Reactors do the exact opposite of whatever their parents want them to do. Parents often interpret this behavior as independence, but they are highly dependent on their parents, in a paradoxical way. Reactors feel controlled by their parents and feel powerless to directly assert themselves against their constraints. Reactors wait to see what their parents want them to do and then they choose the course that is in direct opposition to it. This reactive behavior usually emerges in the form of nonconformist dress, poor grades, "unacceptable" peer relations, and, possibly, alcohol and drug use.
Frustrators, not surprisingly, cause tremendous frustration in their parents. Frustrators are not "bad kids" and they rarely get into trouble. They do fairly well in school and in other achievement settings, yet are often viewed as underachievers who don't perform up to their ability. For example, a Frustrator might get a B+ rather than apply extra effort in schoolwork to get an A, or be named as an alternate to perform in a musical recital, or lose a tightly contested sports competition.
Rejecters refuse their parents' expectations, choosing a course of his own in spite of their parents' objections. Rejecters do not simply react by choosing the opposite, but rather thoroughly discard whatever their parents have to offer. Rejecters may be viewed as the most healthy and adaptive of the five kinds of contingent children because they have separated from their parents and become autonomous and self-directed people. But Rejecters pay a price for their extreme disengagement by damaging their relationships with their parents and discarding even the positive contributions their parents made.
Raise Independent Children
Independence is not something that your children can gain on their own. They have neither the perspective, the experience, nor the skills to develop independence separately from you. Rather, it is a gift you give your children that they will cherish and benefit from their entire lives. You can provide your child with several essential ingredients for gaining independence:
- Give your children love and respect.
- Show confidence in your children's capabilities.
- Teach them that they have control over their lives.
- Provide guidance and then give them the freedom to make their own decisions.
One of your tasks as the parent is to teach your children about responsibility. The best way to ensure that you and your children assume the appropriate responsibilities is for each of you to know what your responsibilities are. If you and your children have a clear understanding of what is expected of each of you, then it will be easier to stay within the confines of those responsibilities.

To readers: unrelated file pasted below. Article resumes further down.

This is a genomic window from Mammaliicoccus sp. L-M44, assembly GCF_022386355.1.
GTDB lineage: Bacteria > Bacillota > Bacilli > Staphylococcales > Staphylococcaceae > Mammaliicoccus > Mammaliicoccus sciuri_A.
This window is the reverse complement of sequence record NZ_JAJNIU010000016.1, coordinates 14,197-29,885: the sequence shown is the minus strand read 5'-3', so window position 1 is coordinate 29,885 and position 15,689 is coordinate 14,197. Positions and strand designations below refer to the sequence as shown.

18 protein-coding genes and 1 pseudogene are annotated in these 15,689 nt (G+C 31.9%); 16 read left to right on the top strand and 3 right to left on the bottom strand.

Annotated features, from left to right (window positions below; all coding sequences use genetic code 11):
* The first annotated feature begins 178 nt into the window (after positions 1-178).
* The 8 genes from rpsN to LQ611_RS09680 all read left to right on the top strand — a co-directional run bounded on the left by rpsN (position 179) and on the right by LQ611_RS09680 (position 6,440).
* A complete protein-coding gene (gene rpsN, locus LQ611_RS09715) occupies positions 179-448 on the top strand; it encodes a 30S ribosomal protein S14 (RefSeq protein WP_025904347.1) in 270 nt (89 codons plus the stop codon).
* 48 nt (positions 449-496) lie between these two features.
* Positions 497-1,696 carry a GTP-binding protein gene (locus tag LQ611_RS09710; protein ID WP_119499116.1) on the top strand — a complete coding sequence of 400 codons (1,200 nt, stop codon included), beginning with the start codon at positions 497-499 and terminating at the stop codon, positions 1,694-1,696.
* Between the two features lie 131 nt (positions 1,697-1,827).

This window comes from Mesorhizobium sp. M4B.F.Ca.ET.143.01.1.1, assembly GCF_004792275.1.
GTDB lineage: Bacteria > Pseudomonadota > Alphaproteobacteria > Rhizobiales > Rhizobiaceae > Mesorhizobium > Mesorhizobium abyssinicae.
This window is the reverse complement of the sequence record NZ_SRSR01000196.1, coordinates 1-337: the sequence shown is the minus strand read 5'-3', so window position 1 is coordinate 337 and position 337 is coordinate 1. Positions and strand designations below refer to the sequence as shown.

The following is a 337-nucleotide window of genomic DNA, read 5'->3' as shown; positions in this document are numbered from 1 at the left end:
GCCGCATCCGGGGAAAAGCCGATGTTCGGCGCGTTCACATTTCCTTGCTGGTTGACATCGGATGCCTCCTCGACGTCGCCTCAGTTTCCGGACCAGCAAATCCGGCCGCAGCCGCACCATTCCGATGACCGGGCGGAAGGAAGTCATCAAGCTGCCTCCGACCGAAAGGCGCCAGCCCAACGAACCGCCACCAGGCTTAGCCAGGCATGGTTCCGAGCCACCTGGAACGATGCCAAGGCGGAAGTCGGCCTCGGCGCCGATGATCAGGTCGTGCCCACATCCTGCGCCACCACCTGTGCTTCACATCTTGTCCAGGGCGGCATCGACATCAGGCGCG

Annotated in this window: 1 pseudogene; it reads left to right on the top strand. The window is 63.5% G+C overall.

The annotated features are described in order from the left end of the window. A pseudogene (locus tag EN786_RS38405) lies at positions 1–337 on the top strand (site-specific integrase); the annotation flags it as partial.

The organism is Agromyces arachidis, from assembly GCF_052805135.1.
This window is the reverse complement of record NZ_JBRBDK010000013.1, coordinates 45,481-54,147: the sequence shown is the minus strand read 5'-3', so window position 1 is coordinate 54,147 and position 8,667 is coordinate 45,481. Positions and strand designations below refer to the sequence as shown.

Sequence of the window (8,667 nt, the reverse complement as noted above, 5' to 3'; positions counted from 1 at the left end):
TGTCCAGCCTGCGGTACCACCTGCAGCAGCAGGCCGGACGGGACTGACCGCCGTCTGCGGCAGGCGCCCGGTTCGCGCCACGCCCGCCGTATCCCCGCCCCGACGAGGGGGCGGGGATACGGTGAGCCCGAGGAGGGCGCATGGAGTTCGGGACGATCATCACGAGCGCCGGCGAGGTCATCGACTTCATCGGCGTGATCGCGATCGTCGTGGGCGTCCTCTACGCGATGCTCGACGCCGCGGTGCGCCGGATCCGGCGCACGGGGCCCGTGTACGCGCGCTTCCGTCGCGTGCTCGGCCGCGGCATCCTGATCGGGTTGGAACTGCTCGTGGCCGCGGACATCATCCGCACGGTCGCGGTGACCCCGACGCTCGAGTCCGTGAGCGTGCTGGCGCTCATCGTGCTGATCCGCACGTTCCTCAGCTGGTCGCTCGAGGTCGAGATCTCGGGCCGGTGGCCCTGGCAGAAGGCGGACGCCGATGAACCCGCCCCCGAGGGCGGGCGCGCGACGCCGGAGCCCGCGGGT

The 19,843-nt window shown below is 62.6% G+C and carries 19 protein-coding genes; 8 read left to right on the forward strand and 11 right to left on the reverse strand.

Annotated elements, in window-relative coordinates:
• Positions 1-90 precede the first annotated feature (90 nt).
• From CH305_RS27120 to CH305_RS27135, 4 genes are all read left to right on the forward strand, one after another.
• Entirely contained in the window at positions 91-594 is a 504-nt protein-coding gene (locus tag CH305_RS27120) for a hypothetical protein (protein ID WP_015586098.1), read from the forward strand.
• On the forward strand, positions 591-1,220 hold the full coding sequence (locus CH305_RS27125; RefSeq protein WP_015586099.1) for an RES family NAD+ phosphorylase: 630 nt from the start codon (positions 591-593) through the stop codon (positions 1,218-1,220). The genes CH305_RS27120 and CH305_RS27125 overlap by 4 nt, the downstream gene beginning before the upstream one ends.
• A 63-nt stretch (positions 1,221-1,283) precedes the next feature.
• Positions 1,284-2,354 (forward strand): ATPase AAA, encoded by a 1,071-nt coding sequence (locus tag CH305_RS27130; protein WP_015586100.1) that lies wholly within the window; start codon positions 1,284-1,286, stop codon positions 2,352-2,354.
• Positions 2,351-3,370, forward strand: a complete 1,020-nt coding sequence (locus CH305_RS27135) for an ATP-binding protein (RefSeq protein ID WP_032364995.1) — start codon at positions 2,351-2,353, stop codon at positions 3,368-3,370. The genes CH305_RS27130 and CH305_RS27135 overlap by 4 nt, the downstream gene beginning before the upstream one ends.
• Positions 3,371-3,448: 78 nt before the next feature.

Make a list of what you as a parent will be doing to help your children succeed.
Then, make a list with your children of what their responsibilities should be. Next, identify other individuals who will have responsibilities (and what they are) in your children's achievement activities, such as teachers, instructors, or coaches.
There should also be consequences for not fulfilling responsibilities. The best consequences are those that remove something of importance to your children and give them the control to get it back by acting appropriately. This process provides absolute clarity to both you and your children about what your "jobs" are. It also allows for no confusion at a later point when either of you steps over the line and assume the other's responsibilities or neglects their own.
Many parts of our culture send a message to children that nothing is their fault. Whether rationalizing bad behavior, looking for scapegoats on which to blame misfortune or faulting others for their failures, children are constantly told that they do not need to be responsible for their actions. Yet, the ability of children to hold themselves accountable for their actions is a critical part of becoming independent.
The reluctance of children to take responsibility for their actions is based on their desire to protect themselves from failure. By blaming outside factors, such as other people, bad luck, or unfairness, children can safeguard their egos from harm. Yet, responsibility is two sides of the same coin. Your children can't take responsibility for their achievements and successes unless they are willing to take responsibility for their mistakes and failures.
Early in your children's lives, you need to keep them on a fairly short "leash" to ensure their safety. This care builds your child's sense of security by teaching them that they have a safe place to return to if they venture too far and that you are there to protect them when needed.
There is, however, a fine line between security and dependence. When your children have established their sense of security, you must then encourage them to explore the world beyond the safety net that you provide. This push allows your children to test their own capabilities in the "real world" and to find a sense of competence, security, and independence within themselves.